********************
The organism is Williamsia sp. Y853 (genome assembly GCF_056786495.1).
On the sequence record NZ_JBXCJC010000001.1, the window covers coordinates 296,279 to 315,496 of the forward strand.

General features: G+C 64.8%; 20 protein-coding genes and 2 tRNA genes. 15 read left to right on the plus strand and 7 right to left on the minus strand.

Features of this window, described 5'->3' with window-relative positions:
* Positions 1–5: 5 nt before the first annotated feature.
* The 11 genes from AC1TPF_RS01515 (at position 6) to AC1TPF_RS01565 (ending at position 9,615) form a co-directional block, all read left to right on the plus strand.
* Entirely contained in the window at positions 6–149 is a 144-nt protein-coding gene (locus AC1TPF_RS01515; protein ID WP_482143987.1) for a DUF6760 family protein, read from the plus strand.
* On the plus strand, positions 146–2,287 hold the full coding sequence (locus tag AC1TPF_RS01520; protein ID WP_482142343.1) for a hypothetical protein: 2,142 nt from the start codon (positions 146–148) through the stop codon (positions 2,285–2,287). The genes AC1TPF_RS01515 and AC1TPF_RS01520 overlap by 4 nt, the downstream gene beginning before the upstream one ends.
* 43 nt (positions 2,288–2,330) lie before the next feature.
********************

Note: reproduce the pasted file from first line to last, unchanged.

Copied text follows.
The organism is Williamsia sp. Y853 (genome assembly GCF_056786495.1).
On the sequence record NZ_JBXCJC010000001.1, the window covers coordinates 296,279 to 315,496 of the forward strand.

General features: G+C 64.8%; 20 protein-coding genes and 2 tRNA genes. 15 read left to right on the plus strand and 7 right to left on the minus strand.

Features of this window, described 5'->3' with window-relative positions:
* Positions 1–5: 5 nt before the first annotated feature.
* The 11 genes from AC1TPF_RS01515 (at position 6) to AC1TPF_RS01565 (ending at position 9,615) form a co-directional block, all read left to right on the plus strand.
* Entirely contained in the window at positions 6–149 is a 144-nt protein-coding gene (locus AC1TPF_RS01515; protein ID WP_482143987.1) for a DUF6760 family protein, read from the plus strand.
* On the plus strand, positions 146–2,287 hold the full coding sequence (locus tag AC1TPF_RS01520; protein ID WP_482142343.1) for a hypothetical protein: 2,142 nt from the start codon (positions 146–148) through the stop codon (positions 2,285–2,287). The genes AC1TPF_RS01515 and AC1TPF_RS01520 overlap by 4 nt, the downstream gene beginning before the upstream one ends.
* 43 nt (positions 2,288–2,330) lie before the next feature.